Olafur Eliasson

Profile: Olafur Eliasson On Art And Technology

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Profile: Olafur Eliasson On Art And Technology

Olafur Eliasson is an artist who is well-versed in technology. While perhaps not quite a digital native, he has become fluent in the language and tools that technology offers to artists.

As a judge on the Space WIRED Creative Fellowships, Eliasson is ideally placed to straddle the divide between the arts and technology. At his studio in Berlin, he surrounds himself with engineers, coders, technicians, architects and craftspeople — anyone who might help him to realise his vision for an ambitious new project.

“Many of my students at the Institut für Raumexperimente (2009–2014) were skilled programmers,” he says, “and my studio team includes people working with drones and sun-tracking devices and a handful of hackers.”

Not a typical artists’ studio, then. As the boundaries between different disciplines become more and more blurred, the crossovers become increasingly interesting. Eliasson is an excellent example of an artist who is branching out: “I don’t feel alien or excluded when working with digital art. I still ask the same questions: why and how.”

“The next big thing will be an innovation that represents the limitless aspects of digital technologies, something that brings about a seamless, sensorial and spatial interface that still invites participation.”

 

Olafur Eliasson with Little Sun Photo: Tomas Gislason
© 2012 Little Sun

Olafur Eliasson with Little Sun Photo: Tomas Gislason
© 2012 Little Sun

In terms of making art, Eliasson is clear that these questions will always come first, and technological tools are there to serve his artistic vision. It’s refreshing to talk to an artist who is confident in his own ideas and who doesn’t see technology as a magic fix – that technology is used to further an idea or to realize a vision. He is pragmatic without losing a sense of the immense possibilities of the future. “I think the next big thing will be an innovation that represents the limitless aspects of digital technologies, something that brings about a seamless, sensorial and spatial interface that still invites participation.”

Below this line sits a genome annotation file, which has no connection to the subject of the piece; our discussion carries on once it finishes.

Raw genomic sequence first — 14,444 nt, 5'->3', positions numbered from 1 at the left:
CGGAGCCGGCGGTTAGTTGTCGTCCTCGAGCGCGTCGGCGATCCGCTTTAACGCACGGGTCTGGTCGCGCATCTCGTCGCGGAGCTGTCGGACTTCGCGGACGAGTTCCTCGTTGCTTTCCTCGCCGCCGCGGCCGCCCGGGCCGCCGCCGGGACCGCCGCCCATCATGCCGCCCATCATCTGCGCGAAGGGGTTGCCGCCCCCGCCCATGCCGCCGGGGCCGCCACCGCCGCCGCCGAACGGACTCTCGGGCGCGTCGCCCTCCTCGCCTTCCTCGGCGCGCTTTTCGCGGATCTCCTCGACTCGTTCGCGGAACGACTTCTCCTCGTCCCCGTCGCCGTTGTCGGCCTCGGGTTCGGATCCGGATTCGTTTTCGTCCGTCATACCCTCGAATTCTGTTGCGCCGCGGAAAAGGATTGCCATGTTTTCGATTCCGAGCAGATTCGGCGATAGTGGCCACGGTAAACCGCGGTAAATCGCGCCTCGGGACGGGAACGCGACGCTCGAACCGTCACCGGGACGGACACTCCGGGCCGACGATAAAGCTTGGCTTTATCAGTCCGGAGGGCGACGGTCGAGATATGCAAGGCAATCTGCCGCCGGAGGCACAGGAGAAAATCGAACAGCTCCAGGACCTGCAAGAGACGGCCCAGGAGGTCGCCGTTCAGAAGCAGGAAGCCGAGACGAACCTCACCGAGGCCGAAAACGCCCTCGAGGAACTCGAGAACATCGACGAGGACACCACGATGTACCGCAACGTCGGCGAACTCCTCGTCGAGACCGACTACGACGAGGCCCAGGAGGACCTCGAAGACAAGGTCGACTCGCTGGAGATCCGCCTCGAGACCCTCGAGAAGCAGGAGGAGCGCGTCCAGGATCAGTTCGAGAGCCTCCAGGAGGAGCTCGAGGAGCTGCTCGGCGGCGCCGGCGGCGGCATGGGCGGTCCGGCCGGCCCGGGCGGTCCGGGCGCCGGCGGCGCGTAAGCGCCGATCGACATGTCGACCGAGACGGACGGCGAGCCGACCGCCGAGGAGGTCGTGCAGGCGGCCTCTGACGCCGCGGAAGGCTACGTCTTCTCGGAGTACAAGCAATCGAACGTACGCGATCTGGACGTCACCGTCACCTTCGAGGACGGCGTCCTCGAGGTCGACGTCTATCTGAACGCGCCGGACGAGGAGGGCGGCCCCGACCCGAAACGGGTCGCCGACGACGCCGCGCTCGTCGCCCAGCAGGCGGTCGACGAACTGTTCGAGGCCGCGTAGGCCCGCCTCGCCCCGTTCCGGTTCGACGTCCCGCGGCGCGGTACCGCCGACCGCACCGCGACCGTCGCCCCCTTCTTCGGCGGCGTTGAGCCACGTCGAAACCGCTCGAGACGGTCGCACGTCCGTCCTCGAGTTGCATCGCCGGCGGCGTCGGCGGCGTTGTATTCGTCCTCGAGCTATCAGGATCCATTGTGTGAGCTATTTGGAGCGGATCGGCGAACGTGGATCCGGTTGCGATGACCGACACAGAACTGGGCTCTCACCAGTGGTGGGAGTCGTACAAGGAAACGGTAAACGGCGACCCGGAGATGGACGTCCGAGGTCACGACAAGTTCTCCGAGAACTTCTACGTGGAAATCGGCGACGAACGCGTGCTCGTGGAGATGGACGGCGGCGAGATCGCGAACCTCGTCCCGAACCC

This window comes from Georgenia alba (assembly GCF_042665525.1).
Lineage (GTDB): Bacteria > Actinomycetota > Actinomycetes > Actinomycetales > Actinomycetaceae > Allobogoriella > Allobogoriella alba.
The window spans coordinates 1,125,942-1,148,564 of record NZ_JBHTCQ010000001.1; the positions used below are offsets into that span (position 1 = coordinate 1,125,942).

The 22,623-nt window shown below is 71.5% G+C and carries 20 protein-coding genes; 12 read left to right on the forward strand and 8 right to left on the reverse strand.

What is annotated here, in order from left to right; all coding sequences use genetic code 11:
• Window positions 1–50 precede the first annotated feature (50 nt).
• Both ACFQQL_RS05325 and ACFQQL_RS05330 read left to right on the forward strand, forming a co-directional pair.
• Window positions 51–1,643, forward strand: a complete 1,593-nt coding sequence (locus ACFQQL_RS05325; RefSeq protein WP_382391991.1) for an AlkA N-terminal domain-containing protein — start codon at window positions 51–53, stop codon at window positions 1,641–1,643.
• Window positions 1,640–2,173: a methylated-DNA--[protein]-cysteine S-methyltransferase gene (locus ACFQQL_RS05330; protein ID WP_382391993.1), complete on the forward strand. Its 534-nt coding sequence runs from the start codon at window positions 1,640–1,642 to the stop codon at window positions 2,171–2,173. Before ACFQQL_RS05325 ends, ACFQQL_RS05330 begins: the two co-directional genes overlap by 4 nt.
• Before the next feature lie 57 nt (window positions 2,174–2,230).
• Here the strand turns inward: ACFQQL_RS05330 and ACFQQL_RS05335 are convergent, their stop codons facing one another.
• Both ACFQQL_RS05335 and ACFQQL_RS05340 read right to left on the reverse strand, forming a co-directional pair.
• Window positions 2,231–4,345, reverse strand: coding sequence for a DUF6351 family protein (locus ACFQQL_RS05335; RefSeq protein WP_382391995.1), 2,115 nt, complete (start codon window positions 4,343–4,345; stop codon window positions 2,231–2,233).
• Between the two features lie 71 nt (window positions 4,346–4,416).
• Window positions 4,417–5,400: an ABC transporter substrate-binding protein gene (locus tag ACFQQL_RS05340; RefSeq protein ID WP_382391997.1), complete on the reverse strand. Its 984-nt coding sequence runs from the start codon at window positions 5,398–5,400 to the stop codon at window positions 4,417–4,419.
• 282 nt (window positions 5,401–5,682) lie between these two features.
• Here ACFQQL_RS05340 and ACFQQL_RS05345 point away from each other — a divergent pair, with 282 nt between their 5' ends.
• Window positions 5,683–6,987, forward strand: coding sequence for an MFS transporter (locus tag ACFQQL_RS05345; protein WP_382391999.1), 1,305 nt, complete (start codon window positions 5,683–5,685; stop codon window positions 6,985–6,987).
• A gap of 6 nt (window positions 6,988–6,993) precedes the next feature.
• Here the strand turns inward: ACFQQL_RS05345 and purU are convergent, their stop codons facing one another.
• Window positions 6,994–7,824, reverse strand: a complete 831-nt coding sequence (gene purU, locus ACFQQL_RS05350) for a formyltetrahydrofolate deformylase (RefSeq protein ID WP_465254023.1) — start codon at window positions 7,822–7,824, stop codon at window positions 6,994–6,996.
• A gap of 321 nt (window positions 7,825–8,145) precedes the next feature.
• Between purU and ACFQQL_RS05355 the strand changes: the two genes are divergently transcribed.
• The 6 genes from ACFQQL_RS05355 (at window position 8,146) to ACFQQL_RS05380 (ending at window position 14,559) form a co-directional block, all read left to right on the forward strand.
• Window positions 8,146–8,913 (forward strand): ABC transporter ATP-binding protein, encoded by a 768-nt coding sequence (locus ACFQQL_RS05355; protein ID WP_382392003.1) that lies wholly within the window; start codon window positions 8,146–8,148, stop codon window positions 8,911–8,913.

A lot of Eliasson’s work is participatory or requires some kind of input from the audience. For him, what is exciting is reaching “the moment where the fact that it is digital will go unnoticed, and the fact that it is art will be the focus.”

Far from worrying that the arts might get left behind with technology moving as fast as it does, Eliasson feels that “very often, art is capable of moving a lot faster, into deeper places. Art has an ability to work in a very cross-pollinating way. The authorities, the lack of law in the digital world, it is all so slow. By the time someone comes up with some rules about the Internet, for example, the artists will already have been there and worked on ethics and aesthetics and social impact for a long time.”

One of Eliasson’s current projects, Little Sun, has had a huge social impact. Working with engineers, Eliasson has designed beautiful and highly functional solar-powered lamps, which are being distributed in places without other forms of electricity. The lamps allow children to study despite the darkness, and the potential for opening up education and opportunities is huge. It’s an art project entirely made possible by both collaboration and an understanding of the available technology.

Little Sun, Addis Ababa

Little Sun, Addis Ababa, 2012. Merklist Mersha, Olafur Eliasson Studio.

“I stay in the loop through Little Sun, which relies on new digital and social media approaches to make its work and vision visible. I also like to keep a track of what the Center for Civic Media at MIT is working on, and I follow Evgeny Morozov’s work, too (usually on the plane). And of course, who can get through a normal day without looking up a few questions on open source tools like Wikipedia?”